|ā||[ɑ:]||stān||Long a as in bath (southern)|
|æ, (æsc)||[æ]||sæt||a as in sat|
|ǣ||[æ:]||dǣd||Longer version, like the a in the specifically southern English pronunciation of "man" or "bad"|
|e||[ɛ]||helpan||Short e as in get|
|ē||[ɛ:]||bēdan||Long e, like the vowel in "heir" or the first part of the a in cake, before it glides into the 'y' sound|
|ea||[ɛ:a]||eald, ēast||A double-sound (diphthong) combining "e" and "a"; long or half-long e slurring into short a, still heard in the West Country|
|eo||[ɛ:ɔ]||eorl, dēop||A double-sound with "e" and "o"; long or half-long e slurring into short o, still heard in the West Country|
|i||[i]||gif||i as in if|
|ī||[i:]||mīn||ee as in see|
|ie||[ie]||ieldu||A double-sound with "i" and "e"; i slurring into short e, still heard in the West Country|
|o||[ɔ], poss [o]||bodig||o in body, or possibly an more open "o" sound|
|ō||[o:], poss [ɔ:]||bōc||Long o as in "stone"|
|oe||[ø]||Like the German ö – a sound which only occurs in the Mercian and Northumbrian dialects|
|u||[u]||sunu||Short "oo" as in "book"|
|ū||[u:]||nū||Long "oo" as in cool|
|y||[y]||synn||The German ü or French u (or Norwegian y) (short). Not used in Modern English. For those unfamiliar with German, say i in pin, but round the lips as they are in the ew of yew|
|ȳ||[y:]||brȳde||Longer version of the above|
|c (hard)||[k]||cyning||k as in king|
|c (soft)||[tʃ]||cirice||ch as in church; See below|
|cg||[dƷ] or [g]||secg||dge as in sedge, or j in jump. Sometimes a longer, hard g, as in big gun.|
|f||[f] / [v]||fisc / fæt||f as in fish or a v as in vat; See below|
|g (hard)||[g]||gat||g as is "goat"|
|g (soft)||[j]||gear||y as in "year"; See below.|
|h||[h]||heafod||h as in "head"|
| Mostly like the Modern English h, in particular at the beginning of a syllable.
At the end of a word or between vowels it may be pronounced like ch in loch, or the German ch in ich. Some philologists make a distinction between the sound after æ, e, i, and oe (ich) and the sound after a, l, o, r, and u (loch).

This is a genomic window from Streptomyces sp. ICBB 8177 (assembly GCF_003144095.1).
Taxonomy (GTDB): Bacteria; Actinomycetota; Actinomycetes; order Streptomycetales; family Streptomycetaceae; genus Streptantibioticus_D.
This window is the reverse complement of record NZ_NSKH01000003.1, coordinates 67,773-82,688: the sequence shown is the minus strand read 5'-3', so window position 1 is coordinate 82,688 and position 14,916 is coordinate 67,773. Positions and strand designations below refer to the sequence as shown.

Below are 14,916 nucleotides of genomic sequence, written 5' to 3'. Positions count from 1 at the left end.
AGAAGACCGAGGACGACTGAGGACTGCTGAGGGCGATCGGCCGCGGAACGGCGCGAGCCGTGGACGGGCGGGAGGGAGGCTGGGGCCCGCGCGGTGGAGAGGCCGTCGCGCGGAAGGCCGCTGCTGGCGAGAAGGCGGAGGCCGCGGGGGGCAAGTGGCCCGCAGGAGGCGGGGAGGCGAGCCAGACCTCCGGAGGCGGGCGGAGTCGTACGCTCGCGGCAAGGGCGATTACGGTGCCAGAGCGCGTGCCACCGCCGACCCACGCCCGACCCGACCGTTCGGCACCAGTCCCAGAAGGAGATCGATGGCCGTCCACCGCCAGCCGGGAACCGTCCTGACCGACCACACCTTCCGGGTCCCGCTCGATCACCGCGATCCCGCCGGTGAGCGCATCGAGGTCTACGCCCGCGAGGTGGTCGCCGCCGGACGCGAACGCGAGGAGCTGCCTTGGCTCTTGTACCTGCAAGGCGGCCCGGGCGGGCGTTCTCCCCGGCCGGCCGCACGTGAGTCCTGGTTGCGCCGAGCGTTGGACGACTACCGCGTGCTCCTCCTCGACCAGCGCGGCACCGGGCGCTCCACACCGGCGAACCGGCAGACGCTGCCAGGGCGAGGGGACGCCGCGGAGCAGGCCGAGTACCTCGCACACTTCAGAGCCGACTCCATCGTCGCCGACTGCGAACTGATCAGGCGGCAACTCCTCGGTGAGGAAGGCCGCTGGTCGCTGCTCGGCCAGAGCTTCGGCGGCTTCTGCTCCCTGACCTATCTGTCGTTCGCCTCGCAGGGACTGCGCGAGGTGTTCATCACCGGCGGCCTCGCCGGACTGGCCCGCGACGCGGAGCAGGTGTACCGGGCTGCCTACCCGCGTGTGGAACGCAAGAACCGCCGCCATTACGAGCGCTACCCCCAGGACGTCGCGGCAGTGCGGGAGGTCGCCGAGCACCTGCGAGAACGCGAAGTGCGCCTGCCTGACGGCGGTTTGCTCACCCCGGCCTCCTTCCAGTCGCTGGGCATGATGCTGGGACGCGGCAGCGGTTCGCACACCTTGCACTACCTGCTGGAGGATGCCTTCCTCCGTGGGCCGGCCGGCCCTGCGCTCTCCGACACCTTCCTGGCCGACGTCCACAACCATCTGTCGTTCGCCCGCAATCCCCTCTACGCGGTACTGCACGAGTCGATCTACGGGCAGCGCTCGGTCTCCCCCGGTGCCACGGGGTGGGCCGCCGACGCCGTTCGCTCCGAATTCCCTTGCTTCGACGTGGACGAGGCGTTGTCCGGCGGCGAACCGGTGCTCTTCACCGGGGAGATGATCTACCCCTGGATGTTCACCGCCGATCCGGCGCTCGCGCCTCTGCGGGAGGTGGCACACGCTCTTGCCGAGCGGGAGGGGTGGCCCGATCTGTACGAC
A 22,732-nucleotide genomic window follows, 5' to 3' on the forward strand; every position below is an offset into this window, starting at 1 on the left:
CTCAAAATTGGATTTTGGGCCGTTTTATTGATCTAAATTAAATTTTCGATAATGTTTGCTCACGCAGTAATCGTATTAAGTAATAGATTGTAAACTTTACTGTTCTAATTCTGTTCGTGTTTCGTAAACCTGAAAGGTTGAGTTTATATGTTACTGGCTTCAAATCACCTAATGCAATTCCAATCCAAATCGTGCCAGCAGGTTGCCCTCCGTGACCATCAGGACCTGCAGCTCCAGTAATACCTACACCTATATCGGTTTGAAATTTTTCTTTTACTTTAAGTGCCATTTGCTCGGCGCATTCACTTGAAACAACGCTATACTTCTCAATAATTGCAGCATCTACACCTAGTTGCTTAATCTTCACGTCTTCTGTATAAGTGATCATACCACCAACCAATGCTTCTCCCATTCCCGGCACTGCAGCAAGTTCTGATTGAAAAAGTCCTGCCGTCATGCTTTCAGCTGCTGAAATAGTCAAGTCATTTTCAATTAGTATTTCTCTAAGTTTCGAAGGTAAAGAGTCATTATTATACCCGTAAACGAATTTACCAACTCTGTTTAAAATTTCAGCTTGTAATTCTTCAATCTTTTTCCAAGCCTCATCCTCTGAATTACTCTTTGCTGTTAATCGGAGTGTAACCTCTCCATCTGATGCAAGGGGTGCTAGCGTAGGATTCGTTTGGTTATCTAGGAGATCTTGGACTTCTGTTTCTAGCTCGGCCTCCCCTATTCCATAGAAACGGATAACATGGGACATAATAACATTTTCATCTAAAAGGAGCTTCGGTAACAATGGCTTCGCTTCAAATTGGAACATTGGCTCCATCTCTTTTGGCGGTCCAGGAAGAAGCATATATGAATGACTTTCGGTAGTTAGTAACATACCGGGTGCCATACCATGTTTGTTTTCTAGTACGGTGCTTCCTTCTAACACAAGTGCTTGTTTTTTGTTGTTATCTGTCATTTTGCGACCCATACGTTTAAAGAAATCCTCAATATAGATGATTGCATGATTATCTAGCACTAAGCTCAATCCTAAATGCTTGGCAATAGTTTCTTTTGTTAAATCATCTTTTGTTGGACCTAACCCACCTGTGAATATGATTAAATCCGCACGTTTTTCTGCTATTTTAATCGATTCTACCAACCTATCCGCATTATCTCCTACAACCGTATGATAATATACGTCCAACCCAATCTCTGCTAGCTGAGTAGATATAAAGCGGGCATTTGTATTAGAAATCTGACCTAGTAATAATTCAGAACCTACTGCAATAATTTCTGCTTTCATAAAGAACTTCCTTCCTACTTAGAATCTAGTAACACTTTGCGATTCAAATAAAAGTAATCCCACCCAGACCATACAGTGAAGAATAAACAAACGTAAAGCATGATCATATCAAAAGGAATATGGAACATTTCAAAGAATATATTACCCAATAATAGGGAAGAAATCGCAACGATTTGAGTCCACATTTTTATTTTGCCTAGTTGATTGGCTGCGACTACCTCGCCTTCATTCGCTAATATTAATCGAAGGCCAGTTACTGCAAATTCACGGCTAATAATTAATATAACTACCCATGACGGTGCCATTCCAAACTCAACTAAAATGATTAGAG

In the sequences hl, hn, hr, hƿ, the second part of the sequence takes on the voicelessness of the h.
|hl||hlaf||May be a voiceless l or like the Welsh ll|
|ng||[ɳ]||sing||ng as in sing|
|r||Exact timbre unknown. It might be quiet like the Modern English [ɹ] or trilled as in Scots [r] or emphatic as spoken in the West Country, differing between dialects|
|"s"||[s]||sunne||Like a, "s" or a "z"; See below|
|sc (soft)||[ʃ]||scir||"sh" as in shire. This is the more common pronunciation|
|sc (hard)||[sk]||Scottas||Sc as in Scots; the sequence sk, used in particular in loan words.|
|It is assumed that where the 'c' would take a soft form, so would 'sc', but we also have scort' ("short") and scrin ("shrine") presumed soft though the latter is a Latin loan.|
|w||[w]||wæter||w as in water (See 'ƿ' below also.)|
| þ and ð|
|[θ]||þing||th unvoiced as in thing|
| þ and ð|
|[ð]||þis||th unvoiced as in this|
|In both cases, the letters þ and ð are interchangeable. See See below|
|ƿ (wynn)||[w]||ƿæter|| w as in water. In later manuscripts and most modern transcriptions (and this wiki) ƿ is transcribed as w
Ƿ and w are always pronounced in Old English, so in ƿritan (write) the 'w' sound is sounded.
Voiced and unvoiced sounds in f, s, and þEdit
The letters f, s, þ and ð may be unvoiced (f, s, and θ) or voiced (v, z and ð). Generally the letter is:
- Voiced when it is:
- between two vowels between a vowel and a consonant,
- the consonant is c, f, h, k, p, s, t, þ, ð, or x, or
- the sounds comes at the beginning or end of a syllable.
- when double or
- After c, f, h, k, p, s, t, þ, ð, or x
Hard and soft 'c' and 'g'Edit
There is no fixed rule as to when these letters are hard and when soft. They do switch round as the word mutates, and there are dialectical differences. Generally for West Saxon, as best we can tell:
- Before e, i; or y;
- After e or i (as in the suffixes -ic and -ig);
- Before a, o or u or a consonant.
- Variant as [γ]' theorised in some circumstances for the hard 'g'.